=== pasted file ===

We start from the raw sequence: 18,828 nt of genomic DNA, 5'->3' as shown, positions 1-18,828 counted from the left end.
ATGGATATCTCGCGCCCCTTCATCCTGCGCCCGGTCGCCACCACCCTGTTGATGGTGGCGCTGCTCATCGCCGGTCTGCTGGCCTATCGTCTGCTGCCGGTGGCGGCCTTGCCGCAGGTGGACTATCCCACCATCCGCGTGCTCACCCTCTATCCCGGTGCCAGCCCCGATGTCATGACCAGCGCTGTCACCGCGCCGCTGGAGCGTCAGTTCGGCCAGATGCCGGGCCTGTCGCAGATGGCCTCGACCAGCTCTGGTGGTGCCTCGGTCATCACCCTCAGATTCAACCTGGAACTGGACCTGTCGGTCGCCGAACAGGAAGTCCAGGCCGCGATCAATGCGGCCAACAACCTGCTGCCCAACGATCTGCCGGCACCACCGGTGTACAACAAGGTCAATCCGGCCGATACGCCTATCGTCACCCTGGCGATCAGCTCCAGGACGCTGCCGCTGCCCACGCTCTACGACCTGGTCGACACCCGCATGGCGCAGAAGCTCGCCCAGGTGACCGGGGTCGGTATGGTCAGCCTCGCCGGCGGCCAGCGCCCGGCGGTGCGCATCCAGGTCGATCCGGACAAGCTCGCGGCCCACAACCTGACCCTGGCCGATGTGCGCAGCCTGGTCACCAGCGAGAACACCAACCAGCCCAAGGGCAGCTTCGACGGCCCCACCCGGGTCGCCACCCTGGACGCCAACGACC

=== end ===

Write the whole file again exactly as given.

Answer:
We start from the raw sequence: 18,828 nt of genomic DNA, 5'->3' as shown, positions 1-18,828 counted from the left end.
ATGGATATCTCGCGCCCCTTCATCCTGCGCCCGGTCGCCACCACCCTGTTGATGGTGGCGCTGCTCATCGCCGGTCTGCTGGCCTATCGTCTGCTGCCGGTGGCGGCCTTGCCGCAGGTGGACTATCCCACCATCCGCGTGCTCACCCTCTATCCCGGTGCCAGCCCCGATGTCATGACCAGCGCTGTCACCGCGCCGCTGGAGCGTCAGTTCGGCCAGATGCCGGGCCTGTCGCAGATGGCCTCGACCAGCTCTGGTGGTGCCTCGGTCATCACCCTCAGATTCAACCTGGAACTGGACCTGTCGGTCGCCGAACAGGAAGTCCAGGCCGCGATCAATGCGGCCAACAACCTGCTGCCCAACGATCTGCCGGCACCACCGGTGTACAACAAGGTCAATCCGGCCGATACGCCTATCGTCACCCTGGCGATCAGCTCCAGGACGCTGCCGCTGCCCACGCTCTACGACCTGGTCGACACCCGCATGGCGCAGAAGCTCGCCCAGGTGACCGGGGTCGGTATGGTCAGCCTCGCCGGCGGCCAGCGCCCGGCGGTGCGCATCCAGGTCGATCCGGACAAGCTCGCGGCCCACAACCTGACCCTGGCCGATGTGCGCAGCCTGGTCACCAGCGAGAACACCAACCAGCCCAAGGGCAGCTTCGACGGCCCCACCCGGGTCGCCACCCTGGACGCCAACGACC